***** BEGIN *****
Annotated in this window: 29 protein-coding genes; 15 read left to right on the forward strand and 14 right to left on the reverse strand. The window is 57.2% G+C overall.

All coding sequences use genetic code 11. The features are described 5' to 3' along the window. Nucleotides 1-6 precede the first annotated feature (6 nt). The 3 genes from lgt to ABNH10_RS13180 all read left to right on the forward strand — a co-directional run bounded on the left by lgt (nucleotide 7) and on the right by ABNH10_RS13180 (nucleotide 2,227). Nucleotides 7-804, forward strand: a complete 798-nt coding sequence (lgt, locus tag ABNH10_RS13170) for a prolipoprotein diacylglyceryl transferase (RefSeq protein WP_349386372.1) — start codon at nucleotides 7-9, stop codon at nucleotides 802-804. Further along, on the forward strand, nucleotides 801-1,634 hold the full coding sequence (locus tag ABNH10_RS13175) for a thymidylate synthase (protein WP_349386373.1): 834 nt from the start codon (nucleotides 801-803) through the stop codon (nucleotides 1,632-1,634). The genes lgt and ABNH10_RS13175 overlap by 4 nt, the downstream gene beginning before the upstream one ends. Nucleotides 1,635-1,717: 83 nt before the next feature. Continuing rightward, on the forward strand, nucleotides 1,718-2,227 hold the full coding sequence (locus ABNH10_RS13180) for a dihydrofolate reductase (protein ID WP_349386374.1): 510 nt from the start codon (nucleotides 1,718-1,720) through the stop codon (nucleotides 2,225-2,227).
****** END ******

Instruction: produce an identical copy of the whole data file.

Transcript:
Annotated in this window: 29 protein-coding genes; 15 read left to right on the forward strand and 14 right to left on the reverse strand. The window is 57.2% G+C overall.

All coding sequences use genetic code 11. The features are described 5' to 3' along the window. Nucleotides 1-6 precede the first annotated feature (6 nt). The 3 genes from lgt to ABNH10_RS13180 all read left to right on the forward strand — a co-directional run bounded on the left by lgt (nucleotide 7) and on the right by ABNH10_RS13180 (nucleotide 2,227). Nucleotides 7-804, forward strand: a complete 798-nt coding sequence (lgt, locus tag ABNH10_RS13170) for a prolipoprotein diacylglyceryl transferase (RefSeq protein WP_349386372.1) — start codon at nucleotides 7-9, stop codon at nucleotides 802-804. Further along, on the forward strand, nucleotides 801-1,634 hold the full coding sequence (locus tag ABNH10_RS13175) for a thymidylate synthase (protein WP_349386373.1): 834 nt from the start codon (nucleotides 801-803) through the stop codon (nucleotides 1,632-1,634). The genes lgt and ABNH10_RS13175 overlap by 4 nt, the downstream gene beginning before the upstream one ends. Nucleotides 1,635-1,717: 83 nt before the next feature. Continuing rightward, on the forward strand, nucleotides 1,718-2,227 hold the full coding sequence (locus ABNH10_RS13180) for a dihydrofolate reductase (protein ID WP_349386374.1): 510 nt from the start codon (nucleotides 1,718-1,720) through the stop codon (nucleotides 2,225-2,227).